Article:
— The Later works of Titian • Claude Phillips

... that they had also differed as to what the herd would dress out, and invited my opinion. "Those beeves will dress off from forty-five to fifty per cent.," I replied. "The Texan being a gaunt animal does not shrink like a domestic beef. Take that 'Open A' herd straight through and they will dress from four fifty to six hundred pounds, or average better than five hundred all round. In three months, under favorable conditions, those steers ought to easily ...
— The Outlet • Andy Adams

... was not a popular passenger. People seemed instinctively to shrink from him, although it must be admitted that he made no advances. All went well until the Gibrontus was about half-way over. One forenoon the chief officer entered the captain's room with a pale face, and, shutting the door ...
— In a Steamer Chair And Other Stories • Robert Barr

... reputation.[542] Dante seems to regard him as second only to Vergil; and it was scarcely before the nineteenth century that he was dethroned from his exalted position. Before the verdict of so many ages one may well shrink from passing an unfavourable criticism. That he had many of the qualifications of a great poet is undeniable; his technical skill is extraordinary; his variety of phrase is infinite; his colouring is often brilliant. And even his positive faults, the faults of ...
— Post-Augustan Poetry - From Seneca to Juvenal • H.E. Butler

... found no words to utter. He looked helplessly at the Queen like a man who has received a blow which has dazed him for the time being. The Ambassador's knowledge startled the Queen, too, but she did not shrink before his steady scrutiny. She was the first to ...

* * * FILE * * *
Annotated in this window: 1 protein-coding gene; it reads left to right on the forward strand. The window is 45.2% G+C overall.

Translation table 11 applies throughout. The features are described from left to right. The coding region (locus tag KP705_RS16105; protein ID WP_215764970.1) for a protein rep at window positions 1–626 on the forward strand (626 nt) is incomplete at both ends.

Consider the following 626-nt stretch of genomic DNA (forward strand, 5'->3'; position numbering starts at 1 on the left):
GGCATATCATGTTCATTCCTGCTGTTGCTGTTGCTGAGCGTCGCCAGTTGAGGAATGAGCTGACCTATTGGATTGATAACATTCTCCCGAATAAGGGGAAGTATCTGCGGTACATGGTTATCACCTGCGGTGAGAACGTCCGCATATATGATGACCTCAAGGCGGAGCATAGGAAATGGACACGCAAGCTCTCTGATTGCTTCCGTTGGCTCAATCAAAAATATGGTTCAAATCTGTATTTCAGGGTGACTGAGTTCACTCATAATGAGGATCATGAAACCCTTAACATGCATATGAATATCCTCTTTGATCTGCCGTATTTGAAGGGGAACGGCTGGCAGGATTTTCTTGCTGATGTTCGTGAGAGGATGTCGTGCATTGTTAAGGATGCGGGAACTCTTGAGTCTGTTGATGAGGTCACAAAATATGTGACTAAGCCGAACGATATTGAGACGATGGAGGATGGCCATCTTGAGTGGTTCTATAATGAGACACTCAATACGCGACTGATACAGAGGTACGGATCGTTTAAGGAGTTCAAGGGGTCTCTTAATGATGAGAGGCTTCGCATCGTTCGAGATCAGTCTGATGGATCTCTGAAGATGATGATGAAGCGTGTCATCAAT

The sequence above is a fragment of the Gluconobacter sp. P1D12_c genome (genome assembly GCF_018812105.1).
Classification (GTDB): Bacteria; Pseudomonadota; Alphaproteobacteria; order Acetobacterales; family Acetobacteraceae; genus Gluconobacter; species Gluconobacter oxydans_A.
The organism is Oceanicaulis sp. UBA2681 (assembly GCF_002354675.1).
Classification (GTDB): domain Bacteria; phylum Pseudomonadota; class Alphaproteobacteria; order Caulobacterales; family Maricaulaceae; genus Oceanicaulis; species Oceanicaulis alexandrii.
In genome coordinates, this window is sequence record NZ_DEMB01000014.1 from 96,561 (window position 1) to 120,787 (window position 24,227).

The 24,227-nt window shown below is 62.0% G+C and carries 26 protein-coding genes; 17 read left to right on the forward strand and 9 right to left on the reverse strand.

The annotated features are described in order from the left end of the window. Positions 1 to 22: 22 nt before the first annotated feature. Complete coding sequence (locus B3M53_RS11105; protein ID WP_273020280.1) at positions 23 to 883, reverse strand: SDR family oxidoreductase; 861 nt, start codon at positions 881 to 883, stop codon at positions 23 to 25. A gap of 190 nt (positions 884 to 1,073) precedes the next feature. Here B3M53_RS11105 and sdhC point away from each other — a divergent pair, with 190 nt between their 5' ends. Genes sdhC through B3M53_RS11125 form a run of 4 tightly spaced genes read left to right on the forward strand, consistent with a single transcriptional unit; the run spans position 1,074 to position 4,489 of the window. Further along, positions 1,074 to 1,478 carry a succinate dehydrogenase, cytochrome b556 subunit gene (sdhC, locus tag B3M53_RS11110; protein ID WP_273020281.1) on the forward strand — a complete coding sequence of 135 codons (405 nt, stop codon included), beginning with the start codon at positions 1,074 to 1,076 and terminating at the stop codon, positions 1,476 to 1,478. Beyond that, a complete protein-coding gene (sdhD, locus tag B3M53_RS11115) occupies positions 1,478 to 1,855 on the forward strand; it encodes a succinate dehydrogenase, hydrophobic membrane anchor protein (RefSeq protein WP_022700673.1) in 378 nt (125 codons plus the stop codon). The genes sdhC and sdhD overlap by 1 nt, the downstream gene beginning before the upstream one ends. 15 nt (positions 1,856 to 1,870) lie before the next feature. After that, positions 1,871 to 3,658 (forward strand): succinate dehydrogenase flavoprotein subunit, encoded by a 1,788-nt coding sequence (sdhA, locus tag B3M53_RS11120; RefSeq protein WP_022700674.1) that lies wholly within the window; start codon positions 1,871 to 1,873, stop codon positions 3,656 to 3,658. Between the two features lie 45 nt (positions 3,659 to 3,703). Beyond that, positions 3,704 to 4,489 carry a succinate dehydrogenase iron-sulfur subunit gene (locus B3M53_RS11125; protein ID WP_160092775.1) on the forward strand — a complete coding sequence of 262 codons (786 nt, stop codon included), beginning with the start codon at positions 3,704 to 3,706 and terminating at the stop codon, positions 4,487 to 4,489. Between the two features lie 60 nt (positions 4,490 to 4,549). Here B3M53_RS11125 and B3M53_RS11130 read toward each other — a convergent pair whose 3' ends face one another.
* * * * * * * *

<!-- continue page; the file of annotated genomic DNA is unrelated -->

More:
— Princess Maritza • Percy Brebner

... when a caterpillar finishes eating and is ready to go into winter quarters it crawls rapidly around for a time, empties the intestines, and transformation takes place. Why do not some of them explain further that a caterpillar of, say, six inches in length will shrink to THREE, its skin become loosened, the horns drop limp, and the,creature appear dead and disintegrating? Because no one mentioned these things, I concluded that the first caterpillar I found in this state was lost to ...
— Moths of the Limberlost • Gene Stratton-Porter

... necessary experience in America; he must go to Italy, the land of song, to gain the required training and experience. He was also fully aware of the fact that there was plenty of hard work, and probably many disappointments before him, but he did not shrink from either. ...
— Vocal Mastery - Talks with Master Singers and Teachers • Harriette Brower

... came to me and said he had something to communicate, which was so terrible, if I heard it I should give up the march. Lumeresi was his authority, but he would not tell it until Grant arrive. I said to him, "Let us wait till Grant arrives; we shall then have some one with us who won't shrink from whispers"—meaning Bombay; and so I let the matter drop for the time being. But when Grant came, we had it out of him, and found this terrible mystery all hung on Lumeresi's prognostications that we never should get through Usui with so ...
— The Discovery of the Source of the Nile • John Hanning Speke

... not try to disguise it. It sees the difficulties, and does not discount them. But seeing all this, it looks beyond and sees God, its all-sufficient help. It sees him greater than the needs or the dangers or the difficulties, and it does not shrink before them. ...
— Heart Talks • Charles Wesley Naylor

... By the mouth of the prophet Ezekiel, God distinctly says that, if we neglect "to warn the wicked from his way, that wicked man shall die in his iniquity; but his blood will I require at thine hand." We are all sent, and if we shrink or excuse ourselves from our great mission ...